We’re all curious about how other people live. That fascination explains our obsession with real estate listings and a love/hate relationship with Instagram. If you’re craving more than the parade of predictable Zoom backgrounds (no judgements), or anything beyond the four walls of your own home, design books are the answer.
Escaping into a world of stunning interiors and private gardens is not just a momentary distraction, it’s a good education. Seeing world-class design might mean you’ll focus on a few shortcomings at home, but you’ll have your dream residence planned by the time Labor Day rolls around. This latest group of book releases will inspire you and fuel your escapist fantasies.
Liaigre: Creation 2016–2020
It’s easy to be attracted to shiny things. There’s an entire industry devoted to that. Subtlety is a different kind of luxury, and it’s something French designer Christian Liaigre has mastered for more than 30 years. In 2016 he stepped away from his namesake interiors studio, inviting longtime collaborator Frauke Meyer to take the helm. In Liaigre: Creation 2016–2020 by Françoise-Claire Prodhon, a just-released tome from Rizzoli, we see what a seamless transition looks like. The book traces five private residences started by Liaigre and completed by Frauke. The spaces are gorgeous—a secluded Japanese home overlooking hot thermal springs (and featured in Robb Report), a contemporary palace in New Dehli, a gracious mountain home in St. Moritz, a Parisian art-collector’s haven and a Bavarian family dwelling.
What makes the book distinctive is the way it asks you to slow down. Each project is preceded by imagery of colors, fabrics, materials, textures and objects that set the mood for the space. They command a closer look. You begin to think about the progression of an interior; of the view to a staircase that is so stunning in its simplicity it feels revolutionary, or the way a green sofa is the perfect, unexpected counterpart to a granite wall. Liaigre’s spell has always been sophistication in restraint. So instead of the big, sweeping moves, you start to care deeply about the finish on a cabinet door. As Frauke states in the opener, “From all these years spent working alongside Liaigre, one obvious fact stands out: a designer has to learn how to see.” This book is a superb way to do that.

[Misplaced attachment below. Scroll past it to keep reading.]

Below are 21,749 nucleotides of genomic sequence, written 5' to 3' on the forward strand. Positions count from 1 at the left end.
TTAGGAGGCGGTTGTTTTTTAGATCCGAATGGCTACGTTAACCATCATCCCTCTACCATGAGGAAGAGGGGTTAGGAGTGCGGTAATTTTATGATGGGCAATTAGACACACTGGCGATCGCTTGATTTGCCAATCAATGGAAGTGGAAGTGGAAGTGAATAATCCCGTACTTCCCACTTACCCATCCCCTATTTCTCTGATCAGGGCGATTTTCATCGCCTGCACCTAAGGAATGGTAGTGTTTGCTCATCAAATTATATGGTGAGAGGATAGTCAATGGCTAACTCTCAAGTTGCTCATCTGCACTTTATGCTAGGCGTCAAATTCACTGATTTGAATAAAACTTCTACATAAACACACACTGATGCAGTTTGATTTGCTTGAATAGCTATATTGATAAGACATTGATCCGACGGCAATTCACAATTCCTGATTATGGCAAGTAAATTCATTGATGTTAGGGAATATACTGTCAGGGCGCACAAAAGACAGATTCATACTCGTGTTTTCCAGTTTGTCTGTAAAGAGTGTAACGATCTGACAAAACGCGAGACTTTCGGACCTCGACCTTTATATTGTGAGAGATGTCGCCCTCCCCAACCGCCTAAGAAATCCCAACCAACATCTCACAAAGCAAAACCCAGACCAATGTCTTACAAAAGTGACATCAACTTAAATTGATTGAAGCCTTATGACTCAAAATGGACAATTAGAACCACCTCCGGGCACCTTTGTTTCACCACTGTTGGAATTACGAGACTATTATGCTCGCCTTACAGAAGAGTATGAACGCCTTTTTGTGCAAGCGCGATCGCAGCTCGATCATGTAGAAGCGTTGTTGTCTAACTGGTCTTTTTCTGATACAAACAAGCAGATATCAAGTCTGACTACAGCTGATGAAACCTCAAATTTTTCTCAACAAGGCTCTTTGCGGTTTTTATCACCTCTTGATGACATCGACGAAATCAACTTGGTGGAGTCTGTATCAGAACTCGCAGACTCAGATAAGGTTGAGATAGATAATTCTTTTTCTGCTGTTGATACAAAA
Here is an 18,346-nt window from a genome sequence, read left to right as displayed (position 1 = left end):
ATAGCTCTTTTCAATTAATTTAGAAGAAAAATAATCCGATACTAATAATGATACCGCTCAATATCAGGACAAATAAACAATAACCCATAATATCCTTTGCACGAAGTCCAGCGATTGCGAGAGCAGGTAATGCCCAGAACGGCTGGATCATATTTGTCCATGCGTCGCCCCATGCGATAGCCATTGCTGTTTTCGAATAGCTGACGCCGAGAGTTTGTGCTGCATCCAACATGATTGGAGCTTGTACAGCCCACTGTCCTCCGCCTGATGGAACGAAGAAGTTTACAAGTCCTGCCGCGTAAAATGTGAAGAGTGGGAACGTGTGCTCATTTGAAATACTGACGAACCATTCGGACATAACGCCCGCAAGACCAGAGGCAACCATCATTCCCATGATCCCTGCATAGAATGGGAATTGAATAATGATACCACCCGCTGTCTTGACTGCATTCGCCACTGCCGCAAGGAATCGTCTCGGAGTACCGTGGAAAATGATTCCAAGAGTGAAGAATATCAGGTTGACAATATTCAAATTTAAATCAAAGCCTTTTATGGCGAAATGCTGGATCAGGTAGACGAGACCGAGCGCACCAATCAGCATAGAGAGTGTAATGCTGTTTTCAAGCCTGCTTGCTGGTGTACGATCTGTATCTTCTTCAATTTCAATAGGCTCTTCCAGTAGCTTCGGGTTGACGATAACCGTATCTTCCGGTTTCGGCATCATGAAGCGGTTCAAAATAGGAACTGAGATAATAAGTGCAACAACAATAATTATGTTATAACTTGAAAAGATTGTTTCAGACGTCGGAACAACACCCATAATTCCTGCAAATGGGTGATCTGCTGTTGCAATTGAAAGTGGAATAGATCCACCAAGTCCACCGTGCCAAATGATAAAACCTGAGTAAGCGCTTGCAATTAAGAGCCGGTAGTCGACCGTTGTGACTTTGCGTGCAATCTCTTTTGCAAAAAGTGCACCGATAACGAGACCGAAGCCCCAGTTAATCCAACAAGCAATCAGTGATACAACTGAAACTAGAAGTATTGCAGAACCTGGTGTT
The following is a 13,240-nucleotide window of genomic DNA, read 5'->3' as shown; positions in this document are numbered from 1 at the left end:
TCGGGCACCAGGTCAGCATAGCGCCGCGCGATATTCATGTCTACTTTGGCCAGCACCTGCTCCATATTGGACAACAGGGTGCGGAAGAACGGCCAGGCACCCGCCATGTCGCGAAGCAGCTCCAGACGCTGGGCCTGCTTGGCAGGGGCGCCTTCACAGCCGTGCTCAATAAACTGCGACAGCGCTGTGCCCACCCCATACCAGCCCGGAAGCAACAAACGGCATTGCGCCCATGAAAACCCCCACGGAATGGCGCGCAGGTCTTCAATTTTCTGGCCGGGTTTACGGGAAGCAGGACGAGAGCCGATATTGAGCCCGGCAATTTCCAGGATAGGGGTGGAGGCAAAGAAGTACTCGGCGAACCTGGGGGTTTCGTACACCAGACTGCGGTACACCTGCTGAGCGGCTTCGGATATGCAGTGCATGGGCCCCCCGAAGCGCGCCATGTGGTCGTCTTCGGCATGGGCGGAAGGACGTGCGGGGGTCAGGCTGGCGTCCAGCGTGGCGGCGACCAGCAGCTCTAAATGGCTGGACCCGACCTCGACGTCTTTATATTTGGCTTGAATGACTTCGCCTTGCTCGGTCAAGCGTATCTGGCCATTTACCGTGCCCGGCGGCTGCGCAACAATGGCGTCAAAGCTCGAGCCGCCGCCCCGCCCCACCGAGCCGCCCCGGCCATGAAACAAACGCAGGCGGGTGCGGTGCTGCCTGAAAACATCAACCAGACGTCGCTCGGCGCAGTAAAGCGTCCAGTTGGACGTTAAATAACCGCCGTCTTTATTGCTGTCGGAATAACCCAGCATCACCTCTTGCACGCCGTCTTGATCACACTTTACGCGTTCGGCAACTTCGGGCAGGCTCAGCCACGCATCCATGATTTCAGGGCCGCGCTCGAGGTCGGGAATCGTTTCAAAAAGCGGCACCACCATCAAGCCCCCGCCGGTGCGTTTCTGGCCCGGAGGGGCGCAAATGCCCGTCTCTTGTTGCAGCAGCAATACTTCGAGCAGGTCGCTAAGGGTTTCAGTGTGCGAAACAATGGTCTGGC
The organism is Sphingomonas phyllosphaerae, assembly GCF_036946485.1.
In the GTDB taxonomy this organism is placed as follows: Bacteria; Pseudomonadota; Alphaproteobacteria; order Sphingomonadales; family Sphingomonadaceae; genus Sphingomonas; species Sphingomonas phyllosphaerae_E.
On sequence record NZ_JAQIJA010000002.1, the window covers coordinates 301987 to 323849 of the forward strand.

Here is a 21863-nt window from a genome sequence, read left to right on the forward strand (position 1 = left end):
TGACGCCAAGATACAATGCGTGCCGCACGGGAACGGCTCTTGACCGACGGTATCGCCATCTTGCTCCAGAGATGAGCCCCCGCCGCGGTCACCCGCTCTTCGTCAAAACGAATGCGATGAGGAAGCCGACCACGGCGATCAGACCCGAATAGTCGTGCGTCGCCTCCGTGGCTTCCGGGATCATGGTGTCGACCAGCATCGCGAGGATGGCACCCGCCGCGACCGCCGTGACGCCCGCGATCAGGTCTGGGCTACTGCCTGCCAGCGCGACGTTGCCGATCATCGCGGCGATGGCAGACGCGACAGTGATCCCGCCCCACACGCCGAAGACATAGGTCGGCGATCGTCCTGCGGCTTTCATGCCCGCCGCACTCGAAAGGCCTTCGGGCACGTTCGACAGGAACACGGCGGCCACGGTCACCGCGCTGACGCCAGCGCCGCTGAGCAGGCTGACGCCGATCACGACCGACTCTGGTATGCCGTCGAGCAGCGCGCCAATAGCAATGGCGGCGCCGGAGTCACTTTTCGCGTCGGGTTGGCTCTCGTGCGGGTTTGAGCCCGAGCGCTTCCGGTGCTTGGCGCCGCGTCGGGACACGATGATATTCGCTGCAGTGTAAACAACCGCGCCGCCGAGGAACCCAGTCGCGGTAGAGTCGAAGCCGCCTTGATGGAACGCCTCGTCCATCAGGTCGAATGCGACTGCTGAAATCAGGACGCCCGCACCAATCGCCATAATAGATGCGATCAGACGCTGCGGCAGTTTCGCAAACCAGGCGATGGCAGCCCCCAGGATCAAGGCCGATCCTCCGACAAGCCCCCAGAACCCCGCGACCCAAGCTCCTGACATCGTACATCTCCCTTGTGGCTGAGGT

The Graphic Garden
Green is the color of summer. While most of our time is spent in sandy or splashy territory, almost everyone has a childhood memory of being stretched out on a freshly cut lawn. In The Graphic Garden from Pointed Leaf Press, we are reminded how beautiful life is outside, thanks to landscape architect Keith Williams.
In his first monograph, Williams, who is one half of Florida’s A-list studio Nievera Williams, shares his approach to several projects, ranging from a clean modernist temple to a historic Mediterranean-Revival-style home in Palm Beach. Williams is an easygoing, honest creative.
Reading the book, it’s obvious how little most of us know about the actual art of landscape design. Williams’s exteriors embody a range of moods: formality, ease or whimsy. He is a visionary in his understanding of the natural world, yet he also to has to account for tennis courts, guest houses and the mere existence of concrete. He admits, “I often see paving as my enemy, as it lends itself to being harsh, hot, and heavy-feeling.” At this level, the role of the landscape architect is much more involved than selecting a few hardy species and fringy palms for decoration. In the air-conditioned joy of your own place, you can appreciate Williams’s talent for everything under the sun.
Scott Mitchell Houses